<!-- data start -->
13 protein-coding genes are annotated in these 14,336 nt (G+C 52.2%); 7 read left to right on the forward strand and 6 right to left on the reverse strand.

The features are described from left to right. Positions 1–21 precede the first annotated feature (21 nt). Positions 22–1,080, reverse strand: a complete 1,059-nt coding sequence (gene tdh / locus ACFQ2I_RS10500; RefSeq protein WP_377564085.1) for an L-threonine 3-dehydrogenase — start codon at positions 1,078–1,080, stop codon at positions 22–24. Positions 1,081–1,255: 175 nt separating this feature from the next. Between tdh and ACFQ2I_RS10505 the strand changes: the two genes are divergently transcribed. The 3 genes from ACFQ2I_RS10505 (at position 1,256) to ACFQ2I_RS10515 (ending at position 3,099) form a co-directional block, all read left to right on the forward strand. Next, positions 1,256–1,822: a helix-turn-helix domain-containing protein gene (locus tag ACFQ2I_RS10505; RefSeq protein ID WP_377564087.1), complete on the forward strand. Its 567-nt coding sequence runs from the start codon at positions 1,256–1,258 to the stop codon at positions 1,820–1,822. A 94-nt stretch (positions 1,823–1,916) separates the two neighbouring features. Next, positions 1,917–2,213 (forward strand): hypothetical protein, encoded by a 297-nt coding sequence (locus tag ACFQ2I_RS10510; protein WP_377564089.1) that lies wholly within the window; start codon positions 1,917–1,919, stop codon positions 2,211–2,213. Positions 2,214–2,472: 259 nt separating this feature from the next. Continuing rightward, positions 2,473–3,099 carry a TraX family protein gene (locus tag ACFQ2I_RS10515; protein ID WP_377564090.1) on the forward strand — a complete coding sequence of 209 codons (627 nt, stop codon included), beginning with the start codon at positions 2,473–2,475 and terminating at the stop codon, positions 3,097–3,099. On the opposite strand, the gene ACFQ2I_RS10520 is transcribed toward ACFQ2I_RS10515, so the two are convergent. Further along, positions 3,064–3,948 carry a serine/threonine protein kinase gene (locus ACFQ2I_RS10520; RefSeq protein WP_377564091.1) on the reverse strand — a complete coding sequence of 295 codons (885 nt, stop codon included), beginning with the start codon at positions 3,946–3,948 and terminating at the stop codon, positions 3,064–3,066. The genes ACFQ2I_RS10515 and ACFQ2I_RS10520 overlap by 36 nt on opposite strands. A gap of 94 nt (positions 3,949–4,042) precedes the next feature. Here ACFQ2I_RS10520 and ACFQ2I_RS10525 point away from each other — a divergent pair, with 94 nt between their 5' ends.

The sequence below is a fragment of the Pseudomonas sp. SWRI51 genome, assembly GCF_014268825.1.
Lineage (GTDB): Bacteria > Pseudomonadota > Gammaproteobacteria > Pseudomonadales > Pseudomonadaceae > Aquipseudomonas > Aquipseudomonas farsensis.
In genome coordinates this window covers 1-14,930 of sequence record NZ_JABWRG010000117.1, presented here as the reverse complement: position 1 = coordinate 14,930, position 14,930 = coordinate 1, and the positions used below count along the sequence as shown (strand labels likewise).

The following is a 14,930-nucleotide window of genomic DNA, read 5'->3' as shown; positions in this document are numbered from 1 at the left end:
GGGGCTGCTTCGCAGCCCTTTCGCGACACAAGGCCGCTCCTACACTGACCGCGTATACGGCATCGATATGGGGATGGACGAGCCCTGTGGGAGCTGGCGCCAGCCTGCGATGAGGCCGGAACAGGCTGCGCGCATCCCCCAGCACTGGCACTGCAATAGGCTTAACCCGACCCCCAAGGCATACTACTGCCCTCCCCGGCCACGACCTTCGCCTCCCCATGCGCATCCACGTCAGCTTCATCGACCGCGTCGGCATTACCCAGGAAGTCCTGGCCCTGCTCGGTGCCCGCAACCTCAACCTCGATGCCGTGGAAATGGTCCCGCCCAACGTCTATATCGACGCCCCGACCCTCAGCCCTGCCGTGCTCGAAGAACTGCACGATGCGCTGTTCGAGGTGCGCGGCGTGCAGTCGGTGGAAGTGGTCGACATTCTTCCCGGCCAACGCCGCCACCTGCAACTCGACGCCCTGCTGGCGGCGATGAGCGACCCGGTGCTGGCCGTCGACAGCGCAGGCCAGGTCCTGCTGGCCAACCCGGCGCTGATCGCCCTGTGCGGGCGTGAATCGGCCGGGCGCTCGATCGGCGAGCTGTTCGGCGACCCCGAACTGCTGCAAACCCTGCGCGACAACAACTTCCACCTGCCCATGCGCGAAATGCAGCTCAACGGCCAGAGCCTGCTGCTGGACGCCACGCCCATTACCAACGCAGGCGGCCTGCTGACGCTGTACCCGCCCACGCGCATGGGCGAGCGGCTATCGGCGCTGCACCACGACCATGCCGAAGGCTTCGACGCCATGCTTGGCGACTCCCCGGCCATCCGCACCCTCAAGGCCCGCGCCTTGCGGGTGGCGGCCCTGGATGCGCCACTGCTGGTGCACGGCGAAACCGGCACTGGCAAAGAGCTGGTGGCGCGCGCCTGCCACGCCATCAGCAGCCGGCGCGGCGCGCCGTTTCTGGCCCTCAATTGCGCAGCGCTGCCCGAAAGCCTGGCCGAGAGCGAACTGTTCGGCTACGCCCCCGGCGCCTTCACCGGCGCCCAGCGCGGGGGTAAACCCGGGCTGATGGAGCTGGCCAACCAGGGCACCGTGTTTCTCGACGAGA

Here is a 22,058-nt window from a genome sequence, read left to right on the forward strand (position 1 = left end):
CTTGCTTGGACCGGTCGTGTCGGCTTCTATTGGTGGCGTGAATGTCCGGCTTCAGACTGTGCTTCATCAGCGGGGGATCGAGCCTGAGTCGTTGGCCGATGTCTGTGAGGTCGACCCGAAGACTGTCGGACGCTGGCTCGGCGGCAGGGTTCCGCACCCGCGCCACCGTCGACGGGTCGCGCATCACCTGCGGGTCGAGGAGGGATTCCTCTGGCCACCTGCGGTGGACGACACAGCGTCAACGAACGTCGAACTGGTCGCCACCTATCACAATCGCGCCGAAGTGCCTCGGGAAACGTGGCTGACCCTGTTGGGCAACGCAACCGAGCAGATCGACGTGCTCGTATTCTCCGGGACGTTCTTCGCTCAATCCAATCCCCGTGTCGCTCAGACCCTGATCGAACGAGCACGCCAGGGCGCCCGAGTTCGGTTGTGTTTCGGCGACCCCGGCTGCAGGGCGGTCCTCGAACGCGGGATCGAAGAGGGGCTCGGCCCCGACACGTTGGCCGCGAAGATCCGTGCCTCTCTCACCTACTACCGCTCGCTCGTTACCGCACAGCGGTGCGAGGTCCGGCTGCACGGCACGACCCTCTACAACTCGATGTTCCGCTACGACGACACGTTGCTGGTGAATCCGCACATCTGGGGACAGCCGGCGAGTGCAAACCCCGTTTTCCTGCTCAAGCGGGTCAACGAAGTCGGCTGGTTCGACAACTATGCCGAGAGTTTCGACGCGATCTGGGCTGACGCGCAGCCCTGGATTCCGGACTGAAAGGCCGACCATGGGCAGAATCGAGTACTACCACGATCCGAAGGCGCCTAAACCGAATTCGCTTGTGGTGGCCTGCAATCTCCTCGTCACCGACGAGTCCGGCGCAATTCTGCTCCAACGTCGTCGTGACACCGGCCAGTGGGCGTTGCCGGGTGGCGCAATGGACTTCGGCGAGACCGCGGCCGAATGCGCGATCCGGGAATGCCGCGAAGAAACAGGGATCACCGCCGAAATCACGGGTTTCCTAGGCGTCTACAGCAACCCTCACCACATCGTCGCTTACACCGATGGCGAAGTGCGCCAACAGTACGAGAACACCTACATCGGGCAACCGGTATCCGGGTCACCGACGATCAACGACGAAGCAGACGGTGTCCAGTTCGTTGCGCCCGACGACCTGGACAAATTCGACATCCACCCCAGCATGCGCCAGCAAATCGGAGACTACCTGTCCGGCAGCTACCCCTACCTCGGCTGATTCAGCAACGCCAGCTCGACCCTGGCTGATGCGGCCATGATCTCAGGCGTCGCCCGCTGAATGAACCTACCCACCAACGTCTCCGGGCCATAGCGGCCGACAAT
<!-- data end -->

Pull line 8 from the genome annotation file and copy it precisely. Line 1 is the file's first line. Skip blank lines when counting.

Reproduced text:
Here is a 22,058-nt window from a genome sequence, read left to right on the forward strand (position 1 = left end):